The impact of compounding becomes very powerful if you invest for a long time. In fact, it takes around a decade for the effects to be really noticeable. It is perhaps why legendary American investor Warren Buffett once asserted: ‘If you don’t feel comfortable owning a stock for 10 years, you shouldn’t own it for 10 minutes.’

Over the last century, around 75% of the return from UK equities has come purely from the dividend yield, according to the well-respected Barclays Equity Gilt Study.

‘This is often forgotten in bull markets, when investors are chasing big gains in share prices’, say experts at fund management firm Liontrust.

Barclays’ annual study shows reinvesting dividends can make a significant difference to overall returns in the long-term. An investment of £100 in UK shares in 1899 would have been worth only £173 in real terms at the end of 2018 based on capital growth in the Barclays UK Equity Index alone.

But had all the dividends received over the years been reinvested back into buying more shares, the total value of the portfolio would have soared to £30,776 over the same period.

Equity income funds can be a good long-term savings vehicle for investors able to tolerate the additional risk, with the potential for capital growth along with the compounding effect we have highlighted. But it needs drumming into investors that higher returns potential equates to more risks, so individuals must assess their own level of comfort.

Neil Woodford moved away from what had made him so successful at his previous employer Invesco Perpetual, where he pretty much concentrated on buying larger cap stocks whose income potential had been undervalued by the market.

One of his big calls was buying big tobacco stocks in the early 1990s, when others were worried that aggressive US authorities would drive them out of business. He subsequently benefited from significant capital gains and a steady flow of dividends, a far cry in investment style from chasing capital growth from start-ups.

City of London (CTY)

417p. Yield: 4.6%. Five-year annualised returns: 6.2%

Source: Morningstar

Good for someone looking to achieve strong compound  returns over the long term

The dividend track record of City of London (CTY) is exceptional. It has raised the dividend each and every year since 1967. And these are not just piecemeal increases, dividend growth might not be spectacular but it is solid – averaging around 5% over the last five years. The yield is also generous at 4.6%. These attributes have been recognised by investors and accordingly shares in the investment trust trade at a slight premium to net asset value.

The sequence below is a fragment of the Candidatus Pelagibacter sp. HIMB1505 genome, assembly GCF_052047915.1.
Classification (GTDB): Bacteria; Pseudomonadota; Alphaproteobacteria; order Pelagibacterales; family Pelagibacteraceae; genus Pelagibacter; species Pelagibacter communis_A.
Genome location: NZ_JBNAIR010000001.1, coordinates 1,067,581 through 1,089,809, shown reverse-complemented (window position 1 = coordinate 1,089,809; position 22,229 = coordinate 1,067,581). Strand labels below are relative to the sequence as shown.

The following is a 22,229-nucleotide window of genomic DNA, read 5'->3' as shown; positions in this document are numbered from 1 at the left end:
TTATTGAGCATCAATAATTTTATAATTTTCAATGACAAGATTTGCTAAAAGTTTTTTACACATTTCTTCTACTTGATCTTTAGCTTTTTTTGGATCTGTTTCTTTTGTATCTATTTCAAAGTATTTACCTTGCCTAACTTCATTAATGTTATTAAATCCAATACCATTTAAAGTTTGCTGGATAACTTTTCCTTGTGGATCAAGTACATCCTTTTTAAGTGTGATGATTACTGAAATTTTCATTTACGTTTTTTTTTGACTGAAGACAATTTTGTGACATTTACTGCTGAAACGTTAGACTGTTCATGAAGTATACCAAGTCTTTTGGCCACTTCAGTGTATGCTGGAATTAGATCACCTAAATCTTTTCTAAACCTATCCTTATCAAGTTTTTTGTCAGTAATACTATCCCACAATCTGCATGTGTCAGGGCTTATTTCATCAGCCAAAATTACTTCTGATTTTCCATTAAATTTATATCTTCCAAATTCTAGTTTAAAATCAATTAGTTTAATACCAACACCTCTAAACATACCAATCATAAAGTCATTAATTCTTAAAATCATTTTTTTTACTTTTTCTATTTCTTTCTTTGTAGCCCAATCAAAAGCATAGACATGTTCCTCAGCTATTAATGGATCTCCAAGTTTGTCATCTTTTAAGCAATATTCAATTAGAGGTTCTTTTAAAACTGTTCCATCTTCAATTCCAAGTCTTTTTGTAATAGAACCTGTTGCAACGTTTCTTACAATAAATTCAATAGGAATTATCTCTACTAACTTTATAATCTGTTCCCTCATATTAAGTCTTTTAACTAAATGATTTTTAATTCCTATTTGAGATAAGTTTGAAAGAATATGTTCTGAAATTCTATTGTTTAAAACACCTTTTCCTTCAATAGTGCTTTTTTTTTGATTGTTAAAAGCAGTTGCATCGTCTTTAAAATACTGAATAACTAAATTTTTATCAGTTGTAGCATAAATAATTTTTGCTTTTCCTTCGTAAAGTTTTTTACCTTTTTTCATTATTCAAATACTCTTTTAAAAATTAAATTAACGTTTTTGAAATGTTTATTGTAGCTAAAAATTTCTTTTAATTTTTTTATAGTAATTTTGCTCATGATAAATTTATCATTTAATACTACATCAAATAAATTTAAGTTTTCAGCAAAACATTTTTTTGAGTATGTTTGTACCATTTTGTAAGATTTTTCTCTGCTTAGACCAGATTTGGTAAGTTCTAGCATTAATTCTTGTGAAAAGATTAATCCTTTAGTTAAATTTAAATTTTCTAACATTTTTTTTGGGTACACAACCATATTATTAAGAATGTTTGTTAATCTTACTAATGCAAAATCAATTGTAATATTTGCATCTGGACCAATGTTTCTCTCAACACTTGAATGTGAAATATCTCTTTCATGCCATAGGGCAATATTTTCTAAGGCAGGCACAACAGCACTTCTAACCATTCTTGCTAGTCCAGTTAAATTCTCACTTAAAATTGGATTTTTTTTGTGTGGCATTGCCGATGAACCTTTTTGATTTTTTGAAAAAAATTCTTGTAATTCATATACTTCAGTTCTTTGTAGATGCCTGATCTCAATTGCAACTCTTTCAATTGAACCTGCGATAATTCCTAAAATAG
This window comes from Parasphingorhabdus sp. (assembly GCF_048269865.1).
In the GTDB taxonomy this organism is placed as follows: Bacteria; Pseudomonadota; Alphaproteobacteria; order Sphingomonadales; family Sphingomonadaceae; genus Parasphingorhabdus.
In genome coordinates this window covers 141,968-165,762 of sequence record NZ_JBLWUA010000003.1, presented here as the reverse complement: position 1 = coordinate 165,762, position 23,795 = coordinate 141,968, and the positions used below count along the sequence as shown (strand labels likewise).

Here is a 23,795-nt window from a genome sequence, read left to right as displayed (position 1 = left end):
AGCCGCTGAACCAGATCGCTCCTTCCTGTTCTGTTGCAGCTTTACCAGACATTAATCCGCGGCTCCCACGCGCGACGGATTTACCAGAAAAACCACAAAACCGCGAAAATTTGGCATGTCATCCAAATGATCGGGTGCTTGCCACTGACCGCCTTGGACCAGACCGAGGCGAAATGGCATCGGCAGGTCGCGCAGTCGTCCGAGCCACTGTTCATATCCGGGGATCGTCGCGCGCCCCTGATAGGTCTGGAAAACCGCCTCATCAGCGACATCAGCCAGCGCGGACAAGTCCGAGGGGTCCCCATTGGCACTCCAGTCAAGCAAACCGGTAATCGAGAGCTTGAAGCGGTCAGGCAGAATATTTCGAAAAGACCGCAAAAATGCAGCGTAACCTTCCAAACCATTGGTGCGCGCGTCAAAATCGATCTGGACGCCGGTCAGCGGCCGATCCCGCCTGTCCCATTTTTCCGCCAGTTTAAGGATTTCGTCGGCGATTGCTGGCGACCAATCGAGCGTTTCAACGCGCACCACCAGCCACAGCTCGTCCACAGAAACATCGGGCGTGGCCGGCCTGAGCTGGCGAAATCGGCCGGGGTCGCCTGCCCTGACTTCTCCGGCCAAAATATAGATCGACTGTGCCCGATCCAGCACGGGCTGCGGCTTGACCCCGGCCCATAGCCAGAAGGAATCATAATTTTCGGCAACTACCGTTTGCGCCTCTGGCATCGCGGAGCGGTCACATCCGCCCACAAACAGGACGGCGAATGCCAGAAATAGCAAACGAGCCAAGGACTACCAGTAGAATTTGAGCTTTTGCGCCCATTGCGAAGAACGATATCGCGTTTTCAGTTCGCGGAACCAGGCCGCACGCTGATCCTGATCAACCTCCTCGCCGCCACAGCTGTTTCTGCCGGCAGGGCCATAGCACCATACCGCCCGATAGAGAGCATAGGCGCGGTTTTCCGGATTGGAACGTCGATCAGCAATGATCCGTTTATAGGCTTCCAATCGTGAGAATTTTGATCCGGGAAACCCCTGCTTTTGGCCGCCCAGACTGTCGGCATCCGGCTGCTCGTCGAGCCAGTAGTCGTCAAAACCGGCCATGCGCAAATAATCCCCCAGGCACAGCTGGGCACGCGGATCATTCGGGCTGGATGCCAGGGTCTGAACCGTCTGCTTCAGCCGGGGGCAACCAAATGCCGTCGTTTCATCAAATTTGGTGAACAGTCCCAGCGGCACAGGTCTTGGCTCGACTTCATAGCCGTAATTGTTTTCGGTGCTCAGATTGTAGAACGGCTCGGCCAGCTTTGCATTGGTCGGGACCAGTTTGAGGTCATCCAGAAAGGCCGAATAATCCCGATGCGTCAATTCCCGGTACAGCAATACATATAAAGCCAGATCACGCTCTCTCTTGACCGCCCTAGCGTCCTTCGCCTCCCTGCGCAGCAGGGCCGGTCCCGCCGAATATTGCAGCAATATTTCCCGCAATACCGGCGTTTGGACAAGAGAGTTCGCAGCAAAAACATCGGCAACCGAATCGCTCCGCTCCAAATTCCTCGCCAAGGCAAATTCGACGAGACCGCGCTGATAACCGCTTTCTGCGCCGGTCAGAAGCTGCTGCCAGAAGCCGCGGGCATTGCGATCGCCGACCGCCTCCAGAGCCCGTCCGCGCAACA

The approach is underpinned by exposure to a large number of FTSE 100 stocks including Royal Dutch Shell (RDSB), Diageo (DGE) and Unilever (ULVR) which themselves have enviable track records as income stocks. The focus is very much on cash generative businesses which can continue to fund dividends into the future.

The portfolio sees relatively limited turnover and is well-diversified, encompassing around 100 holdings. That means one or two dividend cuts shouldn’t undermine the dividend-paying capacity of the trust as a whole. Like other investment trusts, City of London can (and does) hold some of the income it receives back as a buffer against hard times. At the helm is Job Curtis who has been in post since 1991.

JP Morgan Global Growth & Income (JPGI)

340p. Yield: 3.8%. Five year annualised return: 14.4%

Source: JPMorgan

Ideal for investors looking for a regular, predictable income while leaving their capital to compound

With a quarterly dividend and the freedom to tap into the best ideas from JPMorgan’s hugely-experienced research team, the JP Morgan Global Growth & Income (JPGI) trust is described as a ‘go-anywhere’ fund designed to provide index-beating total returns over the long term.

Run by a trio of managers – all multi-year veterans of the firm – the trust holds a concentrated portfolio of between 50 and 90 stocks selected using a fundamental, bottom-up process which is agnostic of country or sector benchmarks. The managers typically take a five-year view when picking stocks, with a focus on growth and cash generation. Current holdings include shares in blue-chip companies such as Amazon, Diageo and Microsoft as well as high-quality corporate bonds.

There is good daily liquidity in the trust’s shares, and the ongoing charge of 0.56% is one of the lowest in the sector. Dividends are set at the beginning of the year at roughly 4% of net asset value (NAV), and over the last five years the payout has increased by an average of 30% per year. Although this average is inflated by a big step up in the dividend in 2016 as the company introduced a revised distribution policy.

Given the trust’s record of compounding value over the long term, we believe investors shouldn’t be put off by the small (2%) premium to NAV at which the shares currently trade. 

Jupiter Asian Income (BZ2YND8)

160.14p. Yield: 3.8%. 3 year annualised returns: 9.6% 

Source: Morningstar

Suitable for higher risk, patient investors in the accumulation phase of their life

Asset manager Jupiter says by next year the number of Asian companies offering dividends in excess of 4% should have tripled since 2001.